New York is home to 943,000 veterans, according to the most recent Department of Veterans Affairs statistics from late 2012. Of those veterans, more than 300,000 are age 65 and older.
Originally the bulk of the veterans being buried by the Honor Guard were from the World War II generation, Comstock said. Now that is starting to shift to those who served in The Korean War (1950 to 1953) and the families of more and more Vietnam Era veterans are now asking for services from the Honor Guard, he said.
The busiest Honor Guard office is on Long Island, Comstock said, which handled 3,518 military funerals as of Dec. 23. The office based in Horseheads, N.Y., handled the fewest military funerals at 607 during 2013.
The large population in the New York City/Long Island region and the presence of the Long Island National Cemetery and Calverton National Cemetery accounts for the larger number, Comstock said.
The New York Army National Guard Military Forces Honor Guard was launched in 1999 as a state funded effort. Since 2000 the federal government has funded the program, with some state financial support in the past.
Currently, the federal government covers the cost of the Honor Guard: $2.3 million in fiscal year 2013, with $1.95 million budgeted for fiscal year 2014, which began Oct. 1.
All Honor Guard members must go through a week-long training program in drill and ceremonies to qualify as Honor Guard members, Comstock said.
The New York Honor Guard normally provides services at the funeral of Army veterans, historically the largest of the services, but can provide services for any veteran if the veteran’s service cannot provide a detail.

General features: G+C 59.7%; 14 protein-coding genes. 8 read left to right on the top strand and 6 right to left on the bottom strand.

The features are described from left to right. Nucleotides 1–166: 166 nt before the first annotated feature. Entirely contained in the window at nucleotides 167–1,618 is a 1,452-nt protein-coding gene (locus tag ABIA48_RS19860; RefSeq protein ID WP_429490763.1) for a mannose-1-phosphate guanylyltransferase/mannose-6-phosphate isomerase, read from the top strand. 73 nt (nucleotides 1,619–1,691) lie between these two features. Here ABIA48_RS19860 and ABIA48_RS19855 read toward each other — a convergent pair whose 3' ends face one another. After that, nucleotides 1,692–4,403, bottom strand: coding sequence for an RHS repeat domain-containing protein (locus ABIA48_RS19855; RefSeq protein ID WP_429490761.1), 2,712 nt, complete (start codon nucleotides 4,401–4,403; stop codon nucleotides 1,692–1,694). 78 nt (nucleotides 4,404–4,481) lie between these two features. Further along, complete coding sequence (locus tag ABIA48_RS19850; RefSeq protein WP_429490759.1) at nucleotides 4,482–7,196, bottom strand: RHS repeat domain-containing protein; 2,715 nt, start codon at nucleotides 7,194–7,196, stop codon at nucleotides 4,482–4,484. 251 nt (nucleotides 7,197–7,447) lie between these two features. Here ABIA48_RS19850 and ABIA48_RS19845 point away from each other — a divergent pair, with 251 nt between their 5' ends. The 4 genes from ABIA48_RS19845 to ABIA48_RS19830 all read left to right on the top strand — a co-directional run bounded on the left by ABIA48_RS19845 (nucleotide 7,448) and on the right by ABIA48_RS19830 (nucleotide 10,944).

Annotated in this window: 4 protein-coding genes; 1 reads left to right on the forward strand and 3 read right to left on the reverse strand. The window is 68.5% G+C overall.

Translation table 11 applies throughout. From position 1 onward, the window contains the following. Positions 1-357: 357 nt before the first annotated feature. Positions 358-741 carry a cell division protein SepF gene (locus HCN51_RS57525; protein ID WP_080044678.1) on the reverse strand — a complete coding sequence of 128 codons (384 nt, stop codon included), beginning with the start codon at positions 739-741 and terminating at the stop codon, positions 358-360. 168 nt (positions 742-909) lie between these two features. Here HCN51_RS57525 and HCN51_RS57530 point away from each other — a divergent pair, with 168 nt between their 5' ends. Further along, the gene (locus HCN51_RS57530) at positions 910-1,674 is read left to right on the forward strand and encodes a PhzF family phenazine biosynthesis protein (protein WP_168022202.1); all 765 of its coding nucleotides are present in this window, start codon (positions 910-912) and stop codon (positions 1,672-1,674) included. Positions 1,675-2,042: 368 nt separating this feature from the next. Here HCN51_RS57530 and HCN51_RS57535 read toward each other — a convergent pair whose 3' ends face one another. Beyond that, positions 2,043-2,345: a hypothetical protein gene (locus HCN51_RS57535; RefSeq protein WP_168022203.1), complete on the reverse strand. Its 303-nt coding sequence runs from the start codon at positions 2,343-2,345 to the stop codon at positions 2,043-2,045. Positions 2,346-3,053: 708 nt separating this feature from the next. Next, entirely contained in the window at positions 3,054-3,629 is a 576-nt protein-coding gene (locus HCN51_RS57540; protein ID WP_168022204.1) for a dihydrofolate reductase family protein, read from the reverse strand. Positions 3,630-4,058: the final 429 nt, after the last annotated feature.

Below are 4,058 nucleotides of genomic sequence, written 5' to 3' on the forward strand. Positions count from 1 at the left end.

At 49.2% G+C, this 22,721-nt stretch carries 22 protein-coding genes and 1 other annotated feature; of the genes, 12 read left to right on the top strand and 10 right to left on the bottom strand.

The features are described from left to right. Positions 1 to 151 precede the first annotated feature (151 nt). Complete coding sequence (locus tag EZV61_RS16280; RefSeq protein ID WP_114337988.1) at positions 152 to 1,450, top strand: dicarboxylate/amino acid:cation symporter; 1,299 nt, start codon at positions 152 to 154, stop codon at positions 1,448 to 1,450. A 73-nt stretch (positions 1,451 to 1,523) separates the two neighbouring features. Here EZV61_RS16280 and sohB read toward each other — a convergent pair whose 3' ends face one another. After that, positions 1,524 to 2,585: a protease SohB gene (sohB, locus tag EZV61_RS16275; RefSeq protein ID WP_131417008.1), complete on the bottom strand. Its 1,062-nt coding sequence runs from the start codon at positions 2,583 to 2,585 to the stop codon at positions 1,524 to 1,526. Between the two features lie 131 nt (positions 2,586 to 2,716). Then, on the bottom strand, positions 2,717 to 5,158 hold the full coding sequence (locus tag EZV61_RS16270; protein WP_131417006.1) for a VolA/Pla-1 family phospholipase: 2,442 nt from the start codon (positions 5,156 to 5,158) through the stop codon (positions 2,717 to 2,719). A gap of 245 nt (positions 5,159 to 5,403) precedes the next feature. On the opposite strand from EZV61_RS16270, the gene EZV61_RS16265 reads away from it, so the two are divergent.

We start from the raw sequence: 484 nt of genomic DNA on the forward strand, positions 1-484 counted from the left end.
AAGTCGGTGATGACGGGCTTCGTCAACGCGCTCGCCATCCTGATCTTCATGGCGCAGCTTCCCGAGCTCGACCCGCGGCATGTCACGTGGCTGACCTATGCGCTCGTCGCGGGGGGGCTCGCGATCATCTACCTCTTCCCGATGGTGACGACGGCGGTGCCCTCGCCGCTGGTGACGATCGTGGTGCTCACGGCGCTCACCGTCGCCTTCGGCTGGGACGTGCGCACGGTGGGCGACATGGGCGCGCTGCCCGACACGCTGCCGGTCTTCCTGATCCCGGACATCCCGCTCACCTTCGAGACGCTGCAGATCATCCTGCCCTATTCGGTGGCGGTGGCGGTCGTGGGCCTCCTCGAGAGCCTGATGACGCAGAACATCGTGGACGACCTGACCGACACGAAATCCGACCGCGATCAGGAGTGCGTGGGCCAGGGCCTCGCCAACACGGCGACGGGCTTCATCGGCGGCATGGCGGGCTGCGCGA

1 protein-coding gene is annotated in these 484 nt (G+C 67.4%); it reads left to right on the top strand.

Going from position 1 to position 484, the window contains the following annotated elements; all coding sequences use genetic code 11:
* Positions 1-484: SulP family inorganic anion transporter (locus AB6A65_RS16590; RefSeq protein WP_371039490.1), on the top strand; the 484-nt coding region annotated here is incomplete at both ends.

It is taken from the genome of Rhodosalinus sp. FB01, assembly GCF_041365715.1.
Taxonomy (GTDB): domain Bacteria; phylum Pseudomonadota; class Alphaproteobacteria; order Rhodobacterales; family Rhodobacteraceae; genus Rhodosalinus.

Funeral home directors are responsible for contacting one of the Honor Guard’s local offices when a deceased veteran’s family requests military funeral honors. Families are asked to provide proof of the deceased service, normally the Department of Defense Form 214, known as a DD214, which service members receive when they leave the military, or an honorable or general discharge certificate.
One of the most critical moments at any military funeral is the playing of Taps, the Civil War-era bugle call which has signified a dignified end to a service member’s life since then.
Taps at more than 90 percent of the funerals the New York Military Forces conduct each year is played on a ceremonial or electronic bugle, Comstock said. This is a bugle with an electronic device inside which plays the tune.
More than 16,000 are in use across the country, although live human buglers are used when appropriate.
Prior to this innovation, Taps at most Honor Guard funerals was provided as a recording with a boom box or other music device.
Military Funeral services provided by New York Military Forces Honor Guard regional Offices for 2013 as of Dec. 23:
• New York City — 1,404
• Long Island- 3,518
• Hudson Valley-764
• Capital Region -779
• Southern Tier- 607
• Western New York-1,211
• Rochester Area- 739
• Central New York -713